Theatre had always been a big part of my life growing up, so it seemed like a natural extension of my interests to found a group with which we could produce shows that illuminated something unspoken about daily life. I enjoy the escape of theatre, yes; but I think what I find most interesting about the medium is that it holds up a mirror to who we are and wish to be. It allows you to sink below the surface of the everyday and ask the questions that many of us get too busy to ask. Theatre wills us to be patient, to be engaged, to explore. A few of my best friends share a similar love of theatre-making, and it was with them that we set off on the first season of shows back in 2009.
The L.A. theatre scene must be filled to the brim with talent. What’s it like? Competitive, opportunities abound, nurturing?
You’re absolutely right about Los Angeles being a talent hub. And it has such a rich network of theatres big and small doing wonderful work. I think the scene here is, like most things in life, what you make of it.
If you want to view it as a difficult, competitive place to make art, you can. Or you can recognize that there is literally a theatre every mile or so offering opportunity after opportunity to create, take part in, or witness a good show. That said, it requires hard work to make theatre in L.A.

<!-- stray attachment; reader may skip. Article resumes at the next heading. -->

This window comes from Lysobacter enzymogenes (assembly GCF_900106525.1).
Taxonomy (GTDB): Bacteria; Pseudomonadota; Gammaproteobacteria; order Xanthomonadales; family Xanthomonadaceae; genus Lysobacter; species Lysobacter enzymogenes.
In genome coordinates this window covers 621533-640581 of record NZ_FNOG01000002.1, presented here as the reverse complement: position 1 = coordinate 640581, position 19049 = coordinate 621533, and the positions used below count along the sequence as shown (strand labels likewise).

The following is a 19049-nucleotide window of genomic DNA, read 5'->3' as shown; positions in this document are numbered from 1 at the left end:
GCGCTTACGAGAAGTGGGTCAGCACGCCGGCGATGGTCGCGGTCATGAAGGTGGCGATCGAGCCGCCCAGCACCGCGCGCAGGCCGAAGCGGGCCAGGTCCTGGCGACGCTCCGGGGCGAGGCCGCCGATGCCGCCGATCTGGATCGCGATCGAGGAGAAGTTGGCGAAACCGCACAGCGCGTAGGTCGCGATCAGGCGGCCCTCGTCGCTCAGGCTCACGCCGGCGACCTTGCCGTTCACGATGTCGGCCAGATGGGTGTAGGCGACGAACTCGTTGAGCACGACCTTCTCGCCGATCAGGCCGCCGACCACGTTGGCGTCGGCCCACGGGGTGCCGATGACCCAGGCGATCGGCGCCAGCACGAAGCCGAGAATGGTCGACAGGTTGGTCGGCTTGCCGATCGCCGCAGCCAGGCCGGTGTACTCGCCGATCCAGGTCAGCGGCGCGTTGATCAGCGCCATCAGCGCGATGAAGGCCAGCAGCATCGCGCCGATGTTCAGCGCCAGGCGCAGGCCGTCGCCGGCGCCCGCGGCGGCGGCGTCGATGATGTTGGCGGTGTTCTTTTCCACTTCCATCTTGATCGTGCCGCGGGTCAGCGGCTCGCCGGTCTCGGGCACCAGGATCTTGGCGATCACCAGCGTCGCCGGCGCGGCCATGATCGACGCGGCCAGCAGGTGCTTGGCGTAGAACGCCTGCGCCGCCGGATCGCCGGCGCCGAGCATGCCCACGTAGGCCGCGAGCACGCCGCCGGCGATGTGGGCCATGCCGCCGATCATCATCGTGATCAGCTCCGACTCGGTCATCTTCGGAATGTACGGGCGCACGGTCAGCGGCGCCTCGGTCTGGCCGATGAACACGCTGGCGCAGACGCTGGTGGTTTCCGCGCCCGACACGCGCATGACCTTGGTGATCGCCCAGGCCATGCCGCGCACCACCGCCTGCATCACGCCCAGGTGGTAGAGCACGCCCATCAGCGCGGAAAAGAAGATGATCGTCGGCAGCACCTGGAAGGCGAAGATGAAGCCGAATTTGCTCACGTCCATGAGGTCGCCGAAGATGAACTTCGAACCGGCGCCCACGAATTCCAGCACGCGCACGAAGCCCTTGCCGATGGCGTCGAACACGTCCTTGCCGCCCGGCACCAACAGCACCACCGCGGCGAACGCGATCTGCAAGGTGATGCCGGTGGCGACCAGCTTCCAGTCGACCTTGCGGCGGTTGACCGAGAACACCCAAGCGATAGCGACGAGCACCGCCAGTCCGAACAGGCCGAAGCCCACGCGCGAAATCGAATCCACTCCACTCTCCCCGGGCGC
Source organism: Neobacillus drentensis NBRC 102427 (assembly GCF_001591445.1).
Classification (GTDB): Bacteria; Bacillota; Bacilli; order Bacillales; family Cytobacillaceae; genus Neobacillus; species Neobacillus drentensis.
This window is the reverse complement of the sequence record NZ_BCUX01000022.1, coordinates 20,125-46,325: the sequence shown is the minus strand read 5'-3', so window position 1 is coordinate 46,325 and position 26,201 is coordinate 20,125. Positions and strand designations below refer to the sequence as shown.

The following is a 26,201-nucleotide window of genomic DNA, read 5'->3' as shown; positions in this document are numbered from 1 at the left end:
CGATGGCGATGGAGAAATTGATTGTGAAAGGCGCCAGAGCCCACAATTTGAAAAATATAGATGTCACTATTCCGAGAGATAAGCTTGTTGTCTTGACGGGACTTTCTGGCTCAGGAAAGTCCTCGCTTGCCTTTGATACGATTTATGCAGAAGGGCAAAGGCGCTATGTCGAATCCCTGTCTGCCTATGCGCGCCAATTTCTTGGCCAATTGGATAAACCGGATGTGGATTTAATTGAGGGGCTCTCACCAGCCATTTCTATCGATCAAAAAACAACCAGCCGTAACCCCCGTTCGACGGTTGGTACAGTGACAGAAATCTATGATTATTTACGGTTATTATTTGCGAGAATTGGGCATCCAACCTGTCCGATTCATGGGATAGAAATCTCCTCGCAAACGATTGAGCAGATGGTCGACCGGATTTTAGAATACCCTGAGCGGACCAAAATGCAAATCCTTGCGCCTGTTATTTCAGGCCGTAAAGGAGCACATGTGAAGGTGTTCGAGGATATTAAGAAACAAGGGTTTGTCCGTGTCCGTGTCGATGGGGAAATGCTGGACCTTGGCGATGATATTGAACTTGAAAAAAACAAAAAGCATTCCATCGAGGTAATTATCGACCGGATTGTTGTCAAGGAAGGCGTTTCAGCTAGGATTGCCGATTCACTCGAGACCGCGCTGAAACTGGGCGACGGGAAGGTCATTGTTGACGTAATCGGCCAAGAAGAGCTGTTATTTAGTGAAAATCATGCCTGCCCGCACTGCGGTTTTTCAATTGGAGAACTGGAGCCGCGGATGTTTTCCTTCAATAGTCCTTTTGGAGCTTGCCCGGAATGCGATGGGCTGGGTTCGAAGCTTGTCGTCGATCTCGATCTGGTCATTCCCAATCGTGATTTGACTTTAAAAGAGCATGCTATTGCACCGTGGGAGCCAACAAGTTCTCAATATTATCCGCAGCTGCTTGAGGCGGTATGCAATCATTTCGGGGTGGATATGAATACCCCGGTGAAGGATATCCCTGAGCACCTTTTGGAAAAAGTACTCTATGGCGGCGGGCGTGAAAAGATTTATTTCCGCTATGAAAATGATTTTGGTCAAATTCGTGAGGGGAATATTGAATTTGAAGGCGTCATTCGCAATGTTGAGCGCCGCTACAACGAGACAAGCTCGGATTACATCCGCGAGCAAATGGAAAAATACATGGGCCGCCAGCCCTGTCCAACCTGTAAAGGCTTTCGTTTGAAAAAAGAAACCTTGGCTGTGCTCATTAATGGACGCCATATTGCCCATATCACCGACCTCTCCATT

What kind of productions does C&L put on, and in what sort of venues?
Yes, we have done shows in and around the Los Angeles area (in a fashion that would make commedia troupes of olden days proud). As for the type of productions, we have done mostly musicals or musical plays. My training was in the musical realm so I am drawn to these types of pieces, but future productions may include a spread of things. We tend to do shows that challenge the audience a bit, whether by asking them to consider the ways in which they live their lives or by confronting them with the alternative theatre devices of the piece. The spaces we perform in are typically in black box theatres or smaller theatres, but we also did one show in a converted space (mainly because I love the challenge of non-traditional spaces).